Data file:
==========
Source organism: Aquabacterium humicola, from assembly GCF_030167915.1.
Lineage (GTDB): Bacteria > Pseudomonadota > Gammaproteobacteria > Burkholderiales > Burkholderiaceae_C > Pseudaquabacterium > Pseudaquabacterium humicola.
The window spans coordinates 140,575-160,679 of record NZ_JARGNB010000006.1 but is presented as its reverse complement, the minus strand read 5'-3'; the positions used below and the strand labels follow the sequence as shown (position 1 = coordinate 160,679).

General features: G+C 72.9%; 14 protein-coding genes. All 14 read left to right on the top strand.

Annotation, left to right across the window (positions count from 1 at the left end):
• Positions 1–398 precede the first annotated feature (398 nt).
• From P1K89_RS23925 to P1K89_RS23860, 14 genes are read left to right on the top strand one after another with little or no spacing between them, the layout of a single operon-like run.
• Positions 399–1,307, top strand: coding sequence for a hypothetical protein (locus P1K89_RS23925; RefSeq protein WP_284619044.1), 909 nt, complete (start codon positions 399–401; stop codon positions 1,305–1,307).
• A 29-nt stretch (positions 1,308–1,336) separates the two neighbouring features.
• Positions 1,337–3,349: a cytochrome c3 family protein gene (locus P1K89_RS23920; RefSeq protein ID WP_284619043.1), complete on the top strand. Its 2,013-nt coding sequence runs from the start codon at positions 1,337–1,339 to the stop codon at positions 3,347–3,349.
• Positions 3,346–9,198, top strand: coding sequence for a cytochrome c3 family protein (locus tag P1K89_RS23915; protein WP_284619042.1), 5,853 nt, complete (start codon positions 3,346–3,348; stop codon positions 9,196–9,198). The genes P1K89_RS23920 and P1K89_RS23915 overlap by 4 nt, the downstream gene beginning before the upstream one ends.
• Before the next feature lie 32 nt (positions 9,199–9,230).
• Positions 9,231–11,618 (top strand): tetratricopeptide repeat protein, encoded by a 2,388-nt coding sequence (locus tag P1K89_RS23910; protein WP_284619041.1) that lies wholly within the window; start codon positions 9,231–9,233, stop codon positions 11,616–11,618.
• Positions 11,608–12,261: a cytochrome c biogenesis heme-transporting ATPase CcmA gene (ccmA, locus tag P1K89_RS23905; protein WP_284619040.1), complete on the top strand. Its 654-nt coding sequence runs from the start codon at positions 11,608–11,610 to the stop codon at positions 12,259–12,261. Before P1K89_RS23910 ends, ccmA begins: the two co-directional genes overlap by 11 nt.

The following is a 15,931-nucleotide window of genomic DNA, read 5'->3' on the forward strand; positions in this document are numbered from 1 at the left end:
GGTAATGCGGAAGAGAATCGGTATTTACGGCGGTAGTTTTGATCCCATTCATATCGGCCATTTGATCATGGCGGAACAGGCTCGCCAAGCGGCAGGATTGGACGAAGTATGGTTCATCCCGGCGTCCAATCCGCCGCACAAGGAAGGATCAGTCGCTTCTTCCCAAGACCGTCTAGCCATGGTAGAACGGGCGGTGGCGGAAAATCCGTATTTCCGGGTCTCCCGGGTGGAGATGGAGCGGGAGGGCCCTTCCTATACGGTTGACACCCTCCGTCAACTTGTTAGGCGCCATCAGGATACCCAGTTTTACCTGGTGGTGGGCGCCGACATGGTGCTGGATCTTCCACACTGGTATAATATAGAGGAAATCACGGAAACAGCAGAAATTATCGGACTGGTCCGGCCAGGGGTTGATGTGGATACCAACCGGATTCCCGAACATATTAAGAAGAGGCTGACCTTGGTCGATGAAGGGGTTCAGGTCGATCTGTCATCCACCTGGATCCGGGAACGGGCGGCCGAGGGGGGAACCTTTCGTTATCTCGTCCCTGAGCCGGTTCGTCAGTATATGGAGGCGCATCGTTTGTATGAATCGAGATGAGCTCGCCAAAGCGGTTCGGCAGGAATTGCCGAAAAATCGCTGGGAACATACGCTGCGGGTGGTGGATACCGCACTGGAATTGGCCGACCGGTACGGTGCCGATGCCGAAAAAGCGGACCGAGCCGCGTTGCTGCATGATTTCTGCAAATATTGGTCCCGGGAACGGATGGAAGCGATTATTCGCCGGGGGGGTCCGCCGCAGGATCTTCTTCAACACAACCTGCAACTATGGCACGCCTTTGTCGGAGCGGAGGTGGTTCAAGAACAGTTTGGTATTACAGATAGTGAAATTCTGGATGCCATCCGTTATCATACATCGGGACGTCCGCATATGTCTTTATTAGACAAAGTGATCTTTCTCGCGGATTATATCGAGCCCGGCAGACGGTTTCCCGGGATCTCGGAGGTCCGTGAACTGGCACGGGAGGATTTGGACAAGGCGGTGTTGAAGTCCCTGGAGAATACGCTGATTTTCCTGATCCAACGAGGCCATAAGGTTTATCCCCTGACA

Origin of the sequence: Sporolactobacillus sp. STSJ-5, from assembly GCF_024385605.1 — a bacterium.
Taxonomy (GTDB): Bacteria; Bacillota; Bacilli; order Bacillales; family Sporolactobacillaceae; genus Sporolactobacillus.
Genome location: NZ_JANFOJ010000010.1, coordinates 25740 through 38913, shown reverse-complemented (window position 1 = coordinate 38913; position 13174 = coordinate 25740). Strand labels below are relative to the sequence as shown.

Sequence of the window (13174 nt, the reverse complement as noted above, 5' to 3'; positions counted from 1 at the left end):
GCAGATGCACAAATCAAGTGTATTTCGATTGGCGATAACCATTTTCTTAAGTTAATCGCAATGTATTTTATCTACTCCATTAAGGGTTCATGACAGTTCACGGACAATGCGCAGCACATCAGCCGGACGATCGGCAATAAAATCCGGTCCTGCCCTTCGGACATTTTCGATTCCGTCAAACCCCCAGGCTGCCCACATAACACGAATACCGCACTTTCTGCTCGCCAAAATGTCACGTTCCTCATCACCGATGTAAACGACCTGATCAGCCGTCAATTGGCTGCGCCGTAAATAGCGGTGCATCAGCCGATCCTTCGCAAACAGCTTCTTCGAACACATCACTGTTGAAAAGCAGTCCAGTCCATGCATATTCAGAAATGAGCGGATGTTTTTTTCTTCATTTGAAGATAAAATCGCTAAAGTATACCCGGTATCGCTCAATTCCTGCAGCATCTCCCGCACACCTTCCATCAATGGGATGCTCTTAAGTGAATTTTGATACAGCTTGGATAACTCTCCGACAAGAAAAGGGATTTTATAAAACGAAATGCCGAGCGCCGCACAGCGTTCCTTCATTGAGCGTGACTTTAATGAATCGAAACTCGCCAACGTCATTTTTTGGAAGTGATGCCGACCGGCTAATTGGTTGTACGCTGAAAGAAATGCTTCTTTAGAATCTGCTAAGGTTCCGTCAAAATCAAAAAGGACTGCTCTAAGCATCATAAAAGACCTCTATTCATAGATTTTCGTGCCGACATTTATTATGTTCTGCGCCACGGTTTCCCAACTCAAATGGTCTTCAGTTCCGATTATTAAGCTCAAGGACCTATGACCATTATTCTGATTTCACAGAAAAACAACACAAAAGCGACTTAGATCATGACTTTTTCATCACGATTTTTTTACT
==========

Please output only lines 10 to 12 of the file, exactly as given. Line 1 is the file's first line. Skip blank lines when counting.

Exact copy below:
• Positions 1,337–3,349: a cytochrome c3 family protein gene (locus P1K89_RS23920; RefSeq protein ID WP_284619043.1), complete on the top strand. Its 2,013-nt coding sequence runs from the start codon at positions 1,337–1,339 to the stop codon at positions 3,347–3,349.
• Positions 3,346–9,198, top strand: coding sequence for a cytochrome c3 family protein (locus tag P1K89_RS23915; protein WP_284619042.1), 5,853 nt, complete (start codon positions 3,346–3,348; stop codon positions 9,196–9,198). The genes P1K89_RS23920 and P1K89_RS23915 overlap by 4 nt, the downstream gene beginning before the upstream one ends.
• Before the next feature lie 32 nt (positions 9,199–9,230).